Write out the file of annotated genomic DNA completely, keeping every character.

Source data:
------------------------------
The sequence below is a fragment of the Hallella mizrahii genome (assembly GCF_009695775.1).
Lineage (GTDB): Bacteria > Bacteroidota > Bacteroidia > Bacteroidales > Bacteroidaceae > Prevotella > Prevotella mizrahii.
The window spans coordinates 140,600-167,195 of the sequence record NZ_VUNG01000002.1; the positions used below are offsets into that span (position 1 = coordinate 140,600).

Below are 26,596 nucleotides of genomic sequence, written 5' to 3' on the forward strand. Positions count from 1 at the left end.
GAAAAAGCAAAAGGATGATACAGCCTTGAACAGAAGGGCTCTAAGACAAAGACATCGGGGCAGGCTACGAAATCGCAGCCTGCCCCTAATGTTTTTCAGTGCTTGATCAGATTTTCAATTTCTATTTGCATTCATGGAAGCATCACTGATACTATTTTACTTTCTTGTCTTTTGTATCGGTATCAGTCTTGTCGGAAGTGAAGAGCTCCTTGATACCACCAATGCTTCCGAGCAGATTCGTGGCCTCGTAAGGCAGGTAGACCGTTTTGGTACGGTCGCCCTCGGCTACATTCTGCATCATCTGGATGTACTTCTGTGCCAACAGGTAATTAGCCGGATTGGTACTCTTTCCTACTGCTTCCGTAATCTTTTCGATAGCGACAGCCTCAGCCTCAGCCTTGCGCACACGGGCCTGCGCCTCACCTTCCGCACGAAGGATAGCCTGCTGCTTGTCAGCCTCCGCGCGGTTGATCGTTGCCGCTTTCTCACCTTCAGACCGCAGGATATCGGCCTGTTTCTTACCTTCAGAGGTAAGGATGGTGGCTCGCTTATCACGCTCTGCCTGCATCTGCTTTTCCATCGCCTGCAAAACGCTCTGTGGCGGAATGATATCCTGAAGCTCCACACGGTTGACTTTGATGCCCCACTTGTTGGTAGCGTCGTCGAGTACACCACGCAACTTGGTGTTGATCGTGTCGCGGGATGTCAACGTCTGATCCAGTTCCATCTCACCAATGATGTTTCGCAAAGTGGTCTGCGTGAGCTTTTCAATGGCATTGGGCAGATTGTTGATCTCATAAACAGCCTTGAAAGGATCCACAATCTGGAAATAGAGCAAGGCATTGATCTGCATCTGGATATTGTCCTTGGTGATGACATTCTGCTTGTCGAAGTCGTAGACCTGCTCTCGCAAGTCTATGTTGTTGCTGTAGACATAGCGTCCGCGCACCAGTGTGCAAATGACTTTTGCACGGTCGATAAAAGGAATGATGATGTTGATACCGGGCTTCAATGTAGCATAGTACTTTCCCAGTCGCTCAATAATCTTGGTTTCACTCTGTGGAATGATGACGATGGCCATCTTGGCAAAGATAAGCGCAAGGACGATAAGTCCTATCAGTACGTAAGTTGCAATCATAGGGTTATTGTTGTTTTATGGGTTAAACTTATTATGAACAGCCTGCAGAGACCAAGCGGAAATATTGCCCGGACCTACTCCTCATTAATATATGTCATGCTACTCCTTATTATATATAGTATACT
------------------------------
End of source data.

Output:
The sequence below is a fragment of the Hallella mizrahii genome (assembly GCF_009695775.1).
Lineage (GTDB): Bacteria > Bacteroidota > Bacteroidia > Bacteroidales > Bacteroidaceae > Prevotella > Prevotella mizrahii.
The window spans coordinates 140,600-167,195 of the sequence record NZ_VUNG01000002.1; the positions used below are offsets into that span (position 1 = coordinate 140,600).

Below are 26,596 nucleotides of genomic sequence, written 5' to 3' on the forward strand. Positions count from 1 at the left end.
GAAAAAGCAAAAGGATGATACAGCCTTGAACAGAAGGGCTCTAAGACAAAGACATCGGGGCAGGCTACGAAATCGCAGCCTGCCCCTAATGTTTTTCAGTGCTTGATCAGATTTTCAATTTCTATTTGCATTCATGGAAGCATCACTGATACTATTTTACTTTCTTGTCTTTTGTATCGGTATCAGTCTTGTCGGAAGTGAAGAGCTCCTTGATACCACCAATGCTTCCGAGCAGATTCGTGGCCTCGTAAGGCAGGTAGACCGTTTTGGTACGGTCGCCCTCGGCTACATTCTGCATCATCTGGATGTACTTCTGTGCCAACAGGTAATTAGCCGGATTGGTACTCTTTCCTACTGCTTCCGTAATCTTTTCGATAGCGACAGCCTCAGCCTCAGCCTTGCGCACACGGGCCTGCGCCTCACCTTCCGCACGAAGGATAGCCTGCTGCTTGTCAGCCTCCGCGCGGTTGATCGTTGCCGCTTTCTCACCTTCAGACCGCAGGATATCGGCCTGTTTCTTACCTTCAGAGGTAAGGATGGTGGCTCGCTTATCACGCTCTGCCTGCATCTGCTTTTCCATCGCCTGCAAAACGCTCTGTGGCGGAATGATATCCTGAAGCTCCACACGGTTGACTTTGATGCCCCACTTGTTGGTAGCGTCGTCGAGTACACCACGCAACTTGGTGTTGATCGTGTCGCGGGATGTCAACGTCTGATCCAGTTCCATCTCACCAATGATGTTTCGCAAAGTGGTCTGCGTGAGCTTTTCAATGGCATTGGGCAGATTGTTGATCTCATAAACAGCCTTGAAAGGATCCACAATCTGGAAATAGAGCAAGGCATTGATCTGCATCTGGATATTGTCCTTGGTGATGACATTCTGCTTGTCGAAGTCGTAGACCTGCTCTCGCAAGTCTATGTTGTTGCTGTAGACATAGCGTCCGCGCACCAGTGTGCAAATGACTTTTGCACGGTCGATAAAAGGAATGATGATGTTGATACCGGGCTTCAATGTAGCATAGTACTTTCCCAGTCGCTCAATAATCTTGGTTTCACTCTGTGGAATGATGACGATGGCCATCTTGGCAAAGATAAGCGCAAGGACGATAAGTCCTATCAGTACGTAAGTTGCAATCATAGGGTTATTGTTGTTTTATGGGTTAAACTTATTATGAACAGCCTGCAGAGACCAAGCGGAAATATTGCCCGGACCTACTCCTCATTAATATATGTCATGCTACTCCTTATTATATATAGTATACT